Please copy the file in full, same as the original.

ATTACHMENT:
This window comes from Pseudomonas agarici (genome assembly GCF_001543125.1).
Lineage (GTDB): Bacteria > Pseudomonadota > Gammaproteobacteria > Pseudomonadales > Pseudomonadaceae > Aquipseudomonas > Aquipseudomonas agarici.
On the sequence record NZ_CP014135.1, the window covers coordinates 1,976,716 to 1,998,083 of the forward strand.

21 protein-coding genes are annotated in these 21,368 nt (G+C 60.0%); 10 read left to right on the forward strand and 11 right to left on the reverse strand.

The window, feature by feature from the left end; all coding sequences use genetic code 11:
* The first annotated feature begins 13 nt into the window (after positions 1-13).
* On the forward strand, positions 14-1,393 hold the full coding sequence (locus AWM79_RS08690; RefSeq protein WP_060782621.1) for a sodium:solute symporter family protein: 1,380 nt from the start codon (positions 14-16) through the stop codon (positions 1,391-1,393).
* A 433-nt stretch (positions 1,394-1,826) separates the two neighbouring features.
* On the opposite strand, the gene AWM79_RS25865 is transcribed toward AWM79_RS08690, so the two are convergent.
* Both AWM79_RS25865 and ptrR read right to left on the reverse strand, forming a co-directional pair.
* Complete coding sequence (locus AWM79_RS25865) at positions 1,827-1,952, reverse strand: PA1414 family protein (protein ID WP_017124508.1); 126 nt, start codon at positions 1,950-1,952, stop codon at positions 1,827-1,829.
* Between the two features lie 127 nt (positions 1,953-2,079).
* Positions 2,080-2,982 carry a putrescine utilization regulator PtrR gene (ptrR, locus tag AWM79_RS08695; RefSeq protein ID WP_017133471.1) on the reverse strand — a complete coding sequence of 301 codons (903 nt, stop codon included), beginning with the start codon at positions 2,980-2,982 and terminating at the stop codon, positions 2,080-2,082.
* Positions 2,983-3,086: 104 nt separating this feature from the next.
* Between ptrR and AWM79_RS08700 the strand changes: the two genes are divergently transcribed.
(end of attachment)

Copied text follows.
This window comes from Pseudomonas agarici (genome assembly GCF_001543125.1).
Lineage (GTDB): Bacteria > Pseudomonadota > Gammaproteobacteria > Pseudomonadales > Pseudomonadaceae > Aquipseudomonas > Aquipseudomonas agarici.
On the sequence record NZ_CP014135.1, the window covers coordinates 1,976,716 to 1,998,083 of the forward strand.

21 protein-coding genes are annotated in these 21,368 nt (G+C 60.0%); 10 read left to right on the forward strand and 11 right to left on the reverse strand.

The window, feature by feature from the left end; all coding sequences use genetic code 11:
* The first annotated feature begins 13 nt into the window (after positions 1-13).
* On the forward strand, positions 14-1,393 hold the full coding sequence (locus AWM79_RS08690; RefSeq protein WP_060782621.1) for a sodium:solute symporter family protein: 1,380 nt from the start codon (positions 14-16) through the stop codon (positions 1,391-1,393).
* A 433-nt stretch (positions 1,394-1,826) separates the two neighbouring features.
* On the opposite strand, the gene AWM79_RS25865 is transcribed toward AWM79_RS08690, so the two are convergent.
* Both AWM79_RS25865 and ptrR read right to left on the reverse strand, forming a co-directional pair.
* Complete coding sequence (locus AWM79_RS25865) at positions 1,827-1,952, reverse strand: PA1414 family protein (protein ID WP_017124508.1); 126 nt, start codon at positions 1,950-1,952, stop codon at positions 1,827-1,829.
* Between the two features lie 127 nt (positions 1,953-2,079).
* Positions 2,080-2,982 carry a putrescine utilization regulator PtrR gene (ptrR, locus tag AWM79_RS08695; RefSeq protein ID WP_017133471.1) on the reverse strand — a complete coding sequence of 301 codons (903 nt, stop codon included), beginning with the start codon at positions 2,980-2,982 and terminating at the stop codon, positions 2,080-2,082.
* Positions 2,983-3,086: 104 nt separating this feature from the next.
* Between ptrR and AWM79_RS08700 the strand changes: the two genes are divergently transcribed.